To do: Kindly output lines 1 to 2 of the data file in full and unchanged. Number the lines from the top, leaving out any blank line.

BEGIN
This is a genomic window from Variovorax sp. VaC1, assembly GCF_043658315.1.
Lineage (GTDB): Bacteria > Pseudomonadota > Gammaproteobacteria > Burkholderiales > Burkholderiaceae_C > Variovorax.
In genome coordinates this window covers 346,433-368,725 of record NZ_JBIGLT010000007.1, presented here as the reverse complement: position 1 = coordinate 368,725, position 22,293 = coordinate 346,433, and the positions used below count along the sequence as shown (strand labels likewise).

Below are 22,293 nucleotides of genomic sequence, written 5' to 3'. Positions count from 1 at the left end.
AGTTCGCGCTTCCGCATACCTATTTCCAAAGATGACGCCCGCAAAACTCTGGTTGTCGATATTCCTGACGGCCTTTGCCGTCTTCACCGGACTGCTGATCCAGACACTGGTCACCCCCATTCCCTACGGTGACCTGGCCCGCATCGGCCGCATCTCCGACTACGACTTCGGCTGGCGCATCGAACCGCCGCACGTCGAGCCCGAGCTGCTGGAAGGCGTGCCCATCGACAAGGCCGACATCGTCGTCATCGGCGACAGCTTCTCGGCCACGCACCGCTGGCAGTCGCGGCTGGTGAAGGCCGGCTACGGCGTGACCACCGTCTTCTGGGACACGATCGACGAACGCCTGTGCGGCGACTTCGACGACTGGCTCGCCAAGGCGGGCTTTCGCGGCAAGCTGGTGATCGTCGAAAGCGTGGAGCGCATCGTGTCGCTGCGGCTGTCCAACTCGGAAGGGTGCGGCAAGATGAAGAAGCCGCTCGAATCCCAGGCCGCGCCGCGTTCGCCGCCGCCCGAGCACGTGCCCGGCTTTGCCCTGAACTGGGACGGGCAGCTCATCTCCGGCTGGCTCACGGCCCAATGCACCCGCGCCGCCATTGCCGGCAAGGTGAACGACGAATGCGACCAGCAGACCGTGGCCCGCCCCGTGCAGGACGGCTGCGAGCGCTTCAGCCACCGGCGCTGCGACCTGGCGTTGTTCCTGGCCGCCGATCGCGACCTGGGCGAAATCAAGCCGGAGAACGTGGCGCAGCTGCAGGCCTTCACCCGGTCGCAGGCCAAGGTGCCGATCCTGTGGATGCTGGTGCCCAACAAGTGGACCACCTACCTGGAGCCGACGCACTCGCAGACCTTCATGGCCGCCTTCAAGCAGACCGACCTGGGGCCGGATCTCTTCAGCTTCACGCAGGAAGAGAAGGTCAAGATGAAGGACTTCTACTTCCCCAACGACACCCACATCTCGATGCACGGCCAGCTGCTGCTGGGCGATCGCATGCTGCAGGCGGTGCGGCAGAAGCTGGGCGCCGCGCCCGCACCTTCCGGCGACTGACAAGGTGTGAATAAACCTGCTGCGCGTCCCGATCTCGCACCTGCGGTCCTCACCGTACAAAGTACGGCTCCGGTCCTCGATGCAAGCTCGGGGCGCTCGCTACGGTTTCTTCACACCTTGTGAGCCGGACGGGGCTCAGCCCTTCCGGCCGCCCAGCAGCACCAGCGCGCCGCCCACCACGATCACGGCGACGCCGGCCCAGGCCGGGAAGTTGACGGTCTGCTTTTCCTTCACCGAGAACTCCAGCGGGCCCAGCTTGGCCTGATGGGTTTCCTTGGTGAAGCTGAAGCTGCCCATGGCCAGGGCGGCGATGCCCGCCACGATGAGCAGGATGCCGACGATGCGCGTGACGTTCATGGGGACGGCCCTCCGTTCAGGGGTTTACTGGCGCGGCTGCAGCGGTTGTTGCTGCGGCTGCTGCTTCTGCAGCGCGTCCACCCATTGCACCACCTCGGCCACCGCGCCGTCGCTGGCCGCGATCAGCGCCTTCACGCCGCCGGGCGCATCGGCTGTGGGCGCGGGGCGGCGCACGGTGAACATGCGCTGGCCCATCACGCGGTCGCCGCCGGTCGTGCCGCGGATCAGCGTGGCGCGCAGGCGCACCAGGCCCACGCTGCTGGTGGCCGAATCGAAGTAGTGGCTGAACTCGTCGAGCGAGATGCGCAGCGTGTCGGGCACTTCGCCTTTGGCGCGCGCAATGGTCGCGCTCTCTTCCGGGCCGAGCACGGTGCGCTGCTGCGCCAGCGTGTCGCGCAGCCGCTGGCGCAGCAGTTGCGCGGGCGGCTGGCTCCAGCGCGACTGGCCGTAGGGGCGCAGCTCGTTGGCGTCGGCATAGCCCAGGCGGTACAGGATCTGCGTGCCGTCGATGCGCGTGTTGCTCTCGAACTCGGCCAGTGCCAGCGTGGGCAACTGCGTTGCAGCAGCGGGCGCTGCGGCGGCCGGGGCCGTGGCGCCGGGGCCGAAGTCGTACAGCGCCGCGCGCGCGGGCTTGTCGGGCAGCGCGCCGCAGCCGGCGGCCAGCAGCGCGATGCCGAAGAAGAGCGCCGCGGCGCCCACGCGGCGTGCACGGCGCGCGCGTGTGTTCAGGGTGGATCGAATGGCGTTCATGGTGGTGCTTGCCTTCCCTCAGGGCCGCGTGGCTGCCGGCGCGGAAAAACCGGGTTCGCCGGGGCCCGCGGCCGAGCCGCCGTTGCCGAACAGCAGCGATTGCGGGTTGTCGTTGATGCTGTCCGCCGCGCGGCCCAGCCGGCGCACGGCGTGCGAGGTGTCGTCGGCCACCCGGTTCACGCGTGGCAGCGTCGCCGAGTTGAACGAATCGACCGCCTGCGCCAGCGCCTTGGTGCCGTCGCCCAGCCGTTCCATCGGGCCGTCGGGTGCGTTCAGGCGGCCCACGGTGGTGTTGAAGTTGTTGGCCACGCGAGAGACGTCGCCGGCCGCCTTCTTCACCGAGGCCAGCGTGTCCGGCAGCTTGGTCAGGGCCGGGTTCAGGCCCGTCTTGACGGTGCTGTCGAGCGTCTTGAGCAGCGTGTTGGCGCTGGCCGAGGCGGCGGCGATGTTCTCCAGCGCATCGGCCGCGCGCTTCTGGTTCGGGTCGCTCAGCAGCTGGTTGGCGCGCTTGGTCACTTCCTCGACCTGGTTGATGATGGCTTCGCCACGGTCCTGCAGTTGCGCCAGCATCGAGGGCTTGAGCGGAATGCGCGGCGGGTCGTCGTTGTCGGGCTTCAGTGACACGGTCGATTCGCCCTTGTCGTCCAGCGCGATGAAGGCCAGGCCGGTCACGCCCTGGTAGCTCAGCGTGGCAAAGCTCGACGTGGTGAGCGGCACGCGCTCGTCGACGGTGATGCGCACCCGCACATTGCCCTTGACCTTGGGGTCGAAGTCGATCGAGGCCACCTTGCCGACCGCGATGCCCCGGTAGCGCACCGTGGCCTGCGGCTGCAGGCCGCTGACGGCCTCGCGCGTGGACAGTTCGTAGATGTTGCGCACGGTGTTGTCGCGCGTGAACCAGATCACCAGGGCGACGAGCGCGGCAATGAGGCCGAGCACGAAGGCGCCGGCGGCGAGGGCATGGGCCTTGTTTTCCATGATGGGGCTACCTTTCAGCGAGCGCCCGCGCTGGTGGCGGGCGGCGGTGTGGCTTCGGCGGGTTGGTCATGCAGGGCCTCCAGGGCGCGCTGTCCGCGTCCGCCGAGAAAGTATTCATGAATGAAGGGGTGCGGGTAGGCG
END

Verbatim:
This is a genomic window from Variovorax sp. VaC1, assembly GCF_043658315.1.
Lineage (GTDB): Bacteria > Pseudomonadota > Gammaproteobacteria > Burkholderiales > Burkholderiaceae_C > Variovorax.